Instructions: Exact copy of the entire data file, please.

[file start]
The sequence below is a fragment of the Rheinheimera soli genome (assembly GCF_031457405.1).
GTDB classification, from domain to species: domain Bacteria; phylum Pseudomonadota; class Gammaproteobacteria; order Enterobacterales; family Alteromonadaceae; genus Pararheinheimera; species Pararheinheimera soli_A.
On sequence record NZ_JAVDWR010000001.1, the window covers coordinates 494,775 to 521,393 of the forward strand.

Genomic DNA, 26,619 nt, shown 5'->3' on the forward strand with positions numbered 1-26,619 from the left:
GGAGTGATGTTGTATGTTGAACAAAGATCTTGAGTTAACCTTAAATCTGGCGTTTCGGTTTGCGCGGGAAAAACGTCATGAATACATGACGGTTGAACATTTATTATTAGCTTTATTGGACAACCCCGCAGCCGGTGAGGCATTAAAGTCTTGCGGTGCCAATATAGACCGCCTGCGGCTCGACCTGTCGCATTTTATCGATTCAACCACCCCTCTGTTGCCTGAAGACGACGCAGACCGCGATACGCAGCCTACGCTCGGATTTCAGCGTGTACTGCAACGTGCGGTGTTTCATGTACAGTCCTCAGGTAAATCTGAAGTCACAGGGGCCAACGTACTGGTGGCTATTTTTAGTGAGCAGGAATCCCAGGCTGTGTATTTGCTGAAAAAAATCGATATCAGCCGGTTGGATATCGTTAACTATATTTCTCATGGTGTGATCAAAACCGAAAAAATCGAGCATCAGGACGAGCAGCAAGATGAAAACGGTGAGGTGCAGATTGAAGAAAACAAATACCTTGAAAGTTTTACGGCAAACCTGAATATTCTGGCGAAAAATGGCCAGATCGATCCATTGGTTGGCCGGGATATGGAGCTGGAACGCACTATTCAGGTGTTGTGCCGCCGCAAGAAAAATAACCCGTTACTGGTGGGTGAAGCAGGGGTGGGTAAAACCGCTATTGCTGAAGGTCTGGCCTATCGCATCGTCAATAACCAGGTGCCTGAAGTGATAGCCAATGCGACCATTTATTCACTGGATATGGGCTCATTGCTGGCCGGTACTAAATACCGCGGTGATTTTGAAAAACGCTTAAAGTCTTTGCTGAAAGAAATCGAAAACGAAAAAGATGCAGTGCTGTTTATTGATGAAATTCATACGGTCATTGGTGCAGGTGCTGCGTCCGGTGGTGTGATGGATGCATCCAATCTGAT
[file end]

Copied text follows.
The sequence below is a fragment of the Rheinheimera soli genome (assembly GCF_031457405.1).
GTDB classification, from domain to species: domain Bacteria; phylum Pseudomonadota; class Gammaproteobacteria; order Enterobacterales; family Alteromonadaceae; genus Pararheinheimera; species Pararheinheimera soli_A.
On sequence record NZ_JAVDWR010000001.1, the window covers coordinates 494,775 to 521,393 of the forward strand.

Genomic DNA, 26,619 nt, shown 5'->3' on the forward strand with positions numbered 1-26,619 from the left:
GGAGTGATGTTGTATGTTGAACAAAGATCTTGAGTTAACCTTAAATCTGGCGTTTCGGTTTGCGCGGGAAAAACGTCATGAATACATGACGGTTGAACATTTATTATTAGCTTTATTGGACAACCCCGCAGCCGGTGAGGCATTAAAGTCTTGCGGTGCCAATATAGACCGCCTGCGGCTCGACCTGTCGCATTTTATCGATTCAACCACCCCTCTGTTGCCTGAAGACGACGCAGACCGCGATACGCAGCCTACGCTCGGATTTCAGCGTGTACTGCAACGTGCGGTGTTTCATGTACAGTCCTCAGGTAAATCTGAAGTCACAGGGGCCAACGTACTGGTGGCTATTTTTAGTGAGCAGGAATCCCAGGCTGTGTATTTGCTGAAAAAAATCGATATCAGCCGGTTGGATATCGTTAACTATATTTCTCATGGTGTGATCAAAACCGAAAAAATCGAGCATCAGGACGAGCAGCAAGATGAAAACGGTGAGGTGCAGATTGAAGAAAACAAATACCTTGAAAGTTTTACGGCAAACCTGAATATTCTGGCGAAAAATGGCCAGATCGATCCATTGGTTGGCCGGGATATGGAGCTGGAACGCACTATTCAGGTGTTGTGCCGCCGCAAGAAAAATAACCCGTTACTGGTGGGTGAAGCAGGGGTGGGTAAAACCGCTATTGCTGAAGGTCTGGCCTATCGCATCGTCAATAACCAGGTGCCTGAAGTGATAGCCAATGCGACCATTTATTCACTGGATATGGGCTCATTGCTGGCCGGTACTAAATACCGCGGTGATTTTGAAAAACGCTTAAAGTCTTTGCTGAAAGAAATCGAAAACGAAAAAGATGCAGTGCTGTTTATTGATGAAATTCATACGGTCATTGGTGCAGGTGCTGCGTCCGGTGGTGTGATGGATGCATCCAATCTGAT